I am Legend viewed last night. Directed by Francis Lawrence and starring Will Smith, with support by Salli Richardson and Alice Braga. Based on a novel by Richard Matheson that has been filmed a number of times before, the most famous probably being 1971’s The Omega Man starring Charleton Heston and which featured a memorable performance by Anthony Zerbe.
Will Smith plays Robert Neville, a doctor who is trying to cure the virus that has turned 95% of the people on Earth into mindless creatures who have feasted on most of those that remained immune. The poor infected souls are sensitive to UV light (that’s an understatement: UV light kills them), so they only come out at night. Neville may not be the only man left on Earth, but he might as well be. He stayed in New York City while most were abandoning it, thinking that this is where he can find a cure. He goes out in the day with his German Shepherd dog Sam to hunt and explore, while at night barricading in a location that he is careful not to let the creatures discover. After some time at this Neville has gone a bit loopy, as can be seen by his attempt to fulfill a promise to his dog and work up the nerve to speak to a mannequin that he has placed in a video rental store.
Neville’s loopiness aside (and thankfully it’s only a minor filmatic touch), there are a few excellent aspects of this movie. They are, unfortunately, countered by some flaws, but we’ll get to those shortly. The scenes of a largely deserted New York City, with plant growth sprouting through the pavement and deer and other wildlife running wild, are extremely well done and are worth the price of admission, as are flashback scenes of the city being abandoned. Smith’s acting is top-notch, to a degree that I hadn’t seen before (no, I haven’t yet seen “Ali”).
Unfortunately there are those flaws. After about the dozenth startle-cut in the first 30 minutes, I was about ready to give up. Every quiet focused moment seemed to be a set-up for an abrupt noisy one; each such sequence, I guess, designed to give an artificial thrill. What I got was annoyance. And then let’s talk about the human zombies, the victims of the virus. Here the movie suffers from a trap that seems to catch way too many filmmakers. When so trapped, creators of a movie are not content to build a story from its basic structure elements, elements that ought to support a film on their own. But no, things need to be bigger, faster, louder. Somehow, somewhere, somebody gets the idea that, e.g., a small-town police story could be so much better if only there were aliens from outer space behind the crime.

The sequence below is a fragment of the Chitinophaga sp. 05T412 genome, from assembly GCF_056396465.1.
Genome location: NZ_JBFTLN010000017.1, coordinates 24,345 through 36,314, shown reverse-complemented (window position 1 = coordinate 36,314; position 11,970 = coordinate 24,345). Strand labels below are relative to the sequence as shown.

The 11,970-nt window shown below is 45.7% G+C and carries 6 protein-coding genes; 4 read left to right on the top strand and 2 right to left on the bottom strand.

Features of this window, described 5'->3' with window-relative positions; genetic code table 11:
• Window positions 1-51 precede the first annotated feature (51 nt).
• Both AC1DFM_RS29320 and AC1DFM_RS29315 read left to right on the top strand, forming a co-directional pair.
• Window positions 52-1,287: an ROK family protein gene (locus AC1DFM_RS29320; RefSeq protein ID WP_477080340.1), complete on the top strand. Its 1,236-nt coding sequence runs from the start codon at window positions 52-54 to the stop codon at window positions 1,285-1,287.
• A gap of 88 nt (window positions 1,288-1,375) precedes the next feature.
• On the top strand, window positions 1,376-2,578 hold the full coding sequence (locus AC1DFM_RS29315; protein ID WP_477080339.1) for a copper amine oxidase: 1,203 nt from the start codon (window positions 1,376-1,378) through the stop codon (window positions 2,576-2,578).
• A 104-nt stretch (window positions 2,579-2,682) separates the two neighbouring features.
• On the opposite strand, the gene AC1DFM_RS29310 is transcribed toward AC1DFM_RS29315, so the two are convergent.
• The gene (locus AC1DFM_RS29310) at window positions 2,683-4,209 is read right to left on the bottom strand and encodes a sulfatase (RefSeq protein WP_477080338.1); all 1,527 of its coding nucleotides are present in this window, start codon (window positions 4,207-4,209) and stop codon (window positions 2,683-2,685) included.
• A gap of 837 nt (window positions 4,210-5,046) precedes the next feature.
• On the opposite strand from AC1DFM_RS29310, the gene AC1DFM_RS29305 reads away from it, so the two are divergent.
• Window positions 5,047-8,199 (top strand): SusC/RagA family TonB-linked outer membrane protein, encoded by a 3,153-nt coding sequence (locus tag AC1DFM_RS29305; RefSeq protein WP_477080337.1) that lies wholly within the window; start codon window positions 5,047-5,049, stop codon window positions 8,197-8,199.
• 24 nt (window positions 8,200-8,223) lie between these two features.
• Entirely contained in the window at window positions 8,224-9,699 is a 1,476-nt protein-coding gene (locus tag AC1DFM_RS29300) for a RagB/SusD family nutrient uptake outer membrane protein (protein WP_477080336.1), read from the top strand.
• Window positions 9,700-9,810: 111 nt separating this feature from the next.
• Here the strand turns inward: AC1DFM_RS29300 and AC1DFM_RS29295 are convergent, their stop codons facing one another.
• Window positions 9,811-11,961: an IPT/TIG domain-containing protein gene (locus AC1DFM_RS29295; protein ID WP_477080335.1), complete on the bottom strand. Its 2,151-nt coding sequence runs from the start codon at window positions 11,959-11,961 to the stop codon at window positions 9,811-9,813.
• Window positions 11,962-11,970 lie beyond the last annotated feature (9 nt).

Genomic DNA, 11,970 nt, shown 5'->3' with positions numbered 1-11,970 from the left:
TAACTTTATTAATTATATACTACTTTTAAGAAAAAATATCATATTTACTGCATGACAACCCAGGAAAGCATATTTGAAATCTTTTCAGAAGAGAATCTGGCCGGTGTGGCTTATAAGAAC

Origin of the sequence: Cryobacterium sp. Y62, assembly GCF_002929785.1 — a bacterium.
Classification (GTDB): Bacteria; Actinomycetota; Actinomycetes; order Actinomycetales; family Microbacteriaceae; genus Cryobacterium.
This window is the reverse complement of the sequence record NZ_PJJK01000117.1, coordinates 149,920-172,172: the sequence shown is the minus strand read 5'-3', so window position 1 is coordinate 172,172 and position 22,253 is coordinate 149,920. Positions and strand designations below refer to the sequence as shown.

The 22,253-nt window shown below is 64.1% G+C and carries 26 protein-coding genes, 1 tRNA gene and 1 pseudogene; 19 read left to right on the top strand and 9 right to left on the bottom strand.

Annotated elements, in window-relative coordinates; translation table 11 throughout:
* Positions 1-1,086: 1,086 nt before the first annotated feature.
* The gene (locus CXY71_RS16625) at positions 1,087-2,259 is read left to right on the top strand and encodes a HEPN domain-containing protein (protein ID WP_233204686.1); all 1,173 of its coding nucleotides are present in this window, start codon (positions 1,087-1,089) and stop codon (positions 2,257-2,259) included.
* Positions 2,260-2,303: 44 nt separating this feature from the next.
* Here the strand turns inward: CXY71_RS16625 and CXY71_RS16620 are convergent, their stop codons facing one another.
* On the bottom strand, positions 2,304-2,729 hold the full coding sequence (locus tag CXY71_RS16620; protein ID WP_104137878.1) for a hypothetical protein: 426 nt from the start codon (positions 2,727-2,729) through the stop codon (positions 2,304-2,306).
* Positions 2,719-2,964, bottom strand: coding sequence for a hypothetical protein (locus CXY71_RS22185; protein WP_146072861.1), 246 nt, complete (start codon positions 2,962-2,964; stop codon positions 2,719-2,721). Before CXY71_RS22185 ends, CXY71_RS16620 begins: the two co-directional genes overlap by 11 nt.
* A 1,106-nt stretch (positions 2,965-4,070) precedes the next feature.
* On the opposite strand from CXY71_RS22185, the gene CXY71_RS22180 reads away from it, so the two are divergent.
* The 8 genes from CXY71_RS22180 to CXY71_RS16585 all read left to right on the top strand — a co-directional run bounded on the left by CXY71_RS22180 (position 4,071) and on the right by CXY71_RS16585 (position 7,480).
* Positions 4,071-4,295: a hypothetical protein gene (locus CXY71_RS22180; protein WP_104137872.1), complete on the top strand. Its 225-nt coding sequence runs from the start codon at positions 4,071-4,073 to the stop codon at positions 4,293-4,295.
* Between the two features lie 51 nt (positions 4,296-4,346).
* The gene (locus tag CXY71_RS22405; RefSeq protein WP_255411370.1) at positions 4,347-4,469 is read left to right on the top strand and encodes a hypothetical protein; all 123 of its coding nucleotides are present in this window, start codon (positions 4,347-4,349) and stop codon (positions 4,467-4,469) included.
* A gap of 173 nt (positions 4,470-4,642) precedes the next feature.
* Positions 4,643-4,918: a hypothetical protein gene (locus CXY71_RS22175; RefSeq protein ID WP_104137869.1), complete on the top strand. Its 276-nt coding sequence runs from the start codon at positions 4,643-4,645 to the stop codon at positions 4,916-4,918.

For various reasons I think of this as “The Dragnet Syndrome.”
In I am Legend, this trap manifests itself in several ways. The idea of zombified human creatures of the dark is not enough; they have to roar with great synthetic studio power. Their motions defy laws of physics, and they apparently have hardened skulls that can smash through steel, muscles that can tear apart buildings, all the while triggering the best, loudest sounds that Hollywood can offer. To be fair, I don’t know how much of this was in the book, but if it was, why not improve upon it? The movie has some lesser problems of plausibility as well that can trick you into thinking about them if you aren’t careful, but I can generally live with that kind of thing. It’s the impossible excesses thrust in your face that are hard to ignore.
The film also fails to make any attempt to explore what could be interesting reflections and parallels between the humans and the zombies, something that helped make the 1971 version somewhat memorable. And was there something in the book that made sense of the title, “I am Legend?” There was an attempt to explain it here in this film, but I’m afraid I didn’t buy it.
So bottom line: great visuals and great acting spoiled by annoying presentation. Worth seeing, except that you then see how good it could have been.